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Toeing the U-shaped line in the South China Sea

Chinese paramilitary police prepare for a storm in the South China Sea. EPA/str

The lines traversing the surface of the globe are legal fictions that determine the fates of nations. Nowhere is this truer than in the South China Sea.

China’s infamous U-shaped line claims most of this semi enclosed sea on shaky historical evidence and without legal basis. The line first appeared on Chinese maps in 1947, and encompasses the allegedly resource-rich Spratly and Paracel Islands. This territorial claim is to the detriment of seven other littoral nations - Brunei, Indonesia, Malaysia, the Philippines, Singapore, Taiwan, and Vietnam.

Access to the Sea and its resources is becoming a key source of tension between China and that other emerging Asian economic and military power – India. Little wonder then that commentators designate the Sea as a potential flash-point.

Murky legal waters

The United Nations Convention on the Law of the Sea (UNCLOS) – sometimes referred to as the “constitution of the seas” – governs maritime boundaries. UNCLOS establishes which waters a territorial state may claim absolute sovereignty over. The Exclusive Economic Zone (EEZ) also effectively extends state jurisdiction, albeit on less certain legal basis. Importantly, the EEZ does not deprive foreign states of rights such as freedom of navigation and access to the wide commons of the high seas.

China has been keen to exploit the undoubted ambiguities of the UNCLOS, by seeking to convert EEZ territorial jurisdiction into absolute sovereignty. This would be to deny the rights of passage, along with the freedoms of navigation and aviation, in those areas.

China’s U-shaped line. U.S. Central Intelligence Agency

China’s 1947 U-shaped line claims the majority of the South China Sea as its historical waters. This line effectively annexes other nation’s EEZs and claims the air space and sea lanes of the high seas.

When a US intelligence aircraft collided with a Chinese fighter aircraft in 2001, China viewed the incident as a transgression of its sovereign territory according to its interpretation of international law. In 2009 the unarmed civilian scientific surveillance ship USNS Impeccable was harassed by five naval vessels. China announced that it would adopt a “suffer the consequences” stance against any perceived intrusion into its waters by foreign navies.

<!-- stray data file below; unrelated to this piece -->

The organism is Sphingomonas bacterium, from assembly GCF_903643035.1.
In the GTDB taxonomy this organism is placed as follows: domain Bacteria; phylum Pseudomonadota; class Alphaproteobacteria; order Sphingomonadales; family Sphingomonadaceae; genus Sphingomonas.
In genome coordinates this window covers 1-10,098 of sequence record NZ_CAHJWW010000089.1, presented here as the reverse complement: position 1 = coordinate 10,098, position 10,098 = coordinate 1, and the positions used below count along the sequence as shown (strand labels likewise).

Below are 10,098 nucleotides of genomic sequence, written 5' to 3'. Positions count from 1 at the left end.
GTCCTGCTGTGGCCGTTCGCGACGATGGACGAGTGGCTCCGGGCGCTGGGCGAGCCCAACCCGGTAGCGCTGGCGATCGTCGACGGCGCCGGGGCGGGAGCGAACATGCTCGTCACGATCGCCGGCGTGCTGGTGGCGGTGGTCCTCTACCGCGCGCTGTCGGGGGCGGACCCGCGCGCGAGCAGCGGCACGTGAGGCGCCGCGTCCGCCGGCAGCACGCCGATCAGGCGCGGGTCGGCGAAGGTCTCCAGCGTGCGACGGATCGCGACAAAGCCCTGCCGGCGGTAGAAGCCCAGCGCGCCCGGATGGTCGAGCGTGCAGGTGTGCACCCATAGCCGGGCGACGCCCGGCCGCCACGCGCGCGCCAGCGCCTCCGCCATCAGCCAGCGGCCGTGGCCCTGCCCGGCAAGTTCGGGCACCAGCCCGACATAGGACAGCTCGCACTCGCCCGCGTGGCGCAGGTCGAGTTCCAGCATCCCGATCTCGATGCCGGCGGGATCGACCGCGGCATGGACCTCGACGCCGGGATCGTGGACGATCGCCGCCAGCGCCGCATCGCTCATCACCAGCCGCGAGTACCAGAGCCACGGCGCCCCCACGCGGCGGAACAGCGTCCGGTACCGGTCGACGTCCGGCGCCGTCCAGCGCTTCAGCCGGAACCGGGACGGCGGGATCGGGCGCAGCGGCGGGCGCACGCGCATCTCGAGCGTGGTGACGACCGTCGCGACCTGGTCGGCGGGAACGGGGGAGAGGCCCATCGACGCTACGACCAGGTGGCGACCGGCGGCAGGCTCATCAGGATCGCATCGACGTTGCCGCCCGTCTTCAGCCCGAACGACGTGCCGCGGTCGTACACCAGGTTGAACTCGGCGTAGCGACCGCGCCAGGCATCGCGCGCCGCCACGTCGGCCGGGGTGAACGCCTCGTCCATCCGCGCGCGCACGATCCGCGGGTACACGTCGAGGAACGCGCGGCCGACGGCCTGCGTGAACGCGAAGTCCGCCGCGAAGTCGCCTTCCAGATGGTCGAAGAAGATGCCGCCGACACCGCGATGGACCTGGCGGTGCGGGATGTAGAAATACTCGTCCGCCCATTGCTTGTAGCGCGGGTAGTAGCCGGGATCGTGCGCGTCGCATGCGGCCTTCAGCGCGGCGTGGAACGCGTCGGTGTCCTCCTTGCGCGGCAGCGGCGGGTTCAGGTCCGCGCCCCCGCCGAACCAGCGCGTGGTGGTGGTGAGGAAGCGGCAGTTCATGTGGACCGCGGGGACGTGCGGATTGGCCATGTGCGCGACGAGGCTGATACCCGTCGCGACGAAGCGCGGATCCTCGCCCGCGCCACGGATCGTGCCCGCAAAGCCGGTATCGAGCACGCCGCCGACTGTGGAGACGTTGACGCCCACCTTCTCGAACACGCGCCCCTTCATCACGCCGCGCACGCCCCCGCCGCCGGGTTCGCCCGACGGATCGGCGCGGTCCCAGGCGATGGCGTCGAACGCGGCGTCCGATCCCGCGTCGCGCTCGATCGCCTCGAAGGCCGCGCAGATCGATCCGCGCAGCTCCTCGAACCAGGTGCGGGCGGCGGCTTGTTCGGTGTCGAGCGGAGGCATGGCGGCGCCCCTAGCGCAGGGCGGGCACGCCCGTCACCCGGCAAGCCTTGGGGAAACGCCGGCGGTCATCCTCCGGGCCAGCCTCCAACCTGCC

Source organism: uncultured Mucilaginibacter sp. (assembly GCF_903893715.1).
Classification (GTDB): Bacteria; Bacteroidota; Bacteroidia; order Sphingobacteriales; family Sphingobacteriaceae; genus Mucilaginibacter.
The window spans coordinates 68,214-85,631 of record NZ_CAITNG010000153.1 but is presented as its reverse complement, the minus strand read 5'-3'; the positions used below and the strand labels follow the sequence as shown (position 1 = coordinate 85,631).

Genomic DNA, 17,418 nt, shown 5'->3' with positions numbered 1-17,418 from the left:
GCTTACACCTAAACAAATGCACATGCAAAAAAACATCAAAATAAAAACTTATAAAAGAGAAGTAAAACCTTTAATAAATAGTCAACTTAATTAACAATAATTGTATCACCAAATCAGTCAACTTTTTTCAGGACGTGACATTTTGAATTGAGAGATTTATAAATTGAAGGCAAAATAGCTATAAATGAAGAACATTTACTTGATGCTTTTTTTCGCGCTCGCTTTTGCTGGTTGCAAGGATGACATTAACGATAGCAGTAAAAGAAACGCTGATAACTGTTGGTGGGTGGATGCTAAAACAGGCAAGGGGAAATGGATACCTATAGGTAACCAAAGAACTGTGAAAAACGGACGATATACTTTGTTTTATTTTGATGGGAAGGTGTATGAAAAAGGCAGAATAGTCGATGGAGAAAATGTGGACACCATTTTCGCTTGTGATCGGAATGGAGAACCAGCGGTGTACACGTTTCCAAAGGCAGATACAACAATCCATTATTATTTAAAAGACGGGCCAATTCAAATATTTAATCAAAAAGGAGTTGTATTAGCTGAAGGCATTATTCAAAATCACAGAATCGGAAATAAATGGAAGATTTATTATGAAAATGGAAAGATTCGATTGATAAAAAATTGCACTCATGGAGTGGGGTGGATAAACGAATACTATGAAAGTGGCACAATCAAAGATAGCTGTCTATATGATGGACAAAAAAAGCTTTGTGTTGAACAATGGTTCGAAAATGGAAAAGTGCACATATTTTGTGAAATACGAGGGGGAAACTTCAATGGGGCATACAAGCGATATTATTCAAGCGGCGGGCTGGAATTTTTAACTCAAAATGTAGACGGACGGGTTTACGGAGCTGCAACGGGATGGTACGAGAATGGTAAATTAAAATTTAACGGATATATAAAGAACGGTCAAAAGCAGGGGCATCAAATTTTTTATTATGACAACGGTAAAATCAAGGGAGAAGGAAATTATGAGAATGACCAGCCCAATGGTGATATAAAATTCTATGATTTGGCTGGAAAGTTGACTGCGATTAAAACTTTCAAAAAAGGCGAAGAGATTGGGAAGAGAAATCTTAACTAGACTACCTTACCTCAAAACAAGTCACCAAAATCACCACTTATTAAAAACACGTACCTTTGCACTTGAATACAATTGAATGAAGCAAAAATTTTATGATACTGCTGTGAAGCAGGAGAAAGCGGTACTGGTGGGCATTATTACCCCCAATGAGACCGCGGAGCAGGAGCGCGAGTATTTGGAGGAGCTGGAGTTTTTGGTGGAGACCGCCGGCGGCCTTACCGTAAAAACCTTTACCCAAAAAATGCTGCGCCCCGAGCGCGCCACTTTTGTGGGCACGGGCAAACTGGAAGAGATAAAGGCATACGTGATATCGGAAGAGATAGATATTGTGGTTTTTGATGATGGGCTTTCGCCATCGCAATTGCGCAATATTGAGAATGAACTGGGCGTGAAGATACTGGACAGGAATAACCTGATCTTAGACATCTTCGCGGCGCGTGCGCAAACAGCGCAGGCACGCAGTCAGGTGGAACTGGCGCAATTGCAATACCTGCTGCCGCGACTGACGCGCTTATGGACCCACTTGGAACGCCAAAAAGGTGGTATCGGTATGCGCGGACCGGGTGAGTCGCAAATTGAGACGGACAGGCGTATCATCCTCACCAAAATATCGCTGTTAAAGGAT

The US maintains that it has a role as the guarantor of regional stability and navigational freedoms on the high seas. The US’s official policy of “active neutrality” maintains a refusal to enter territorial disputes, but opposes the use of force in settling them.

This guarantee of regional stability was affirmed by Secretary of State Clinton at the ASEAN Regional Forum in July 2010. Clinton’s remarks were quickly condemned by China as an attack on its sovereignty and as interference in a regional dispute.

Competition for resources

In 2010, China announced in a Defence White Paper its intention to create an uncommanded sea through a strategy of denial. Just a month later China planted its flag at a depth of nearly four kilometres on the floor of the South China Sea.

China’s intentions have been blatantly communicated since this technically impressive and symbolic gesture. China has issued stern warnings to India following its agreement to develop oil and gas fields off the the coast of Vietnam. China considers these waters to fall under its jurisdiction.

This stand-off is largely determined by resources. With China securing Myanmar’s vast oil and gas reserves and securing supplies from Bangladesh, India is seeking new alternatives. India’s “southern forwarding strategy” seeks to develop bilateral relations with littoral states in a bid to extend its influence in the South China Sea.

The need to secure energy sources and supplies may threaten the web of multilateral and bilateral agreements. Most notably the 2000 China-Japan Fisheries Agreement, the 2002 Conduct of the Parties, and the 2005 Tripartite Agreement between Beijing, Hanoi and Manila which tentatively served the work of constructive resolution in the region.

Securing trade and stability

Oil and gas, however, have never brought the littoral states to the table. Unless some mechanism is found to lift suspicion and construct a regime among adversaries, the strategic and economic interests of other nations are likely to be drawn into the regional chaos.

Australia’s interests are vitally connected to the South China Sea. Access to the Sea’s communication lanes are essential to its $200 billion worth of seaborne trade with its most important Asian trading partners.

Securing the freedom of navigation in these waters through regional stablity is of the highest priority to current and future terms of trade.

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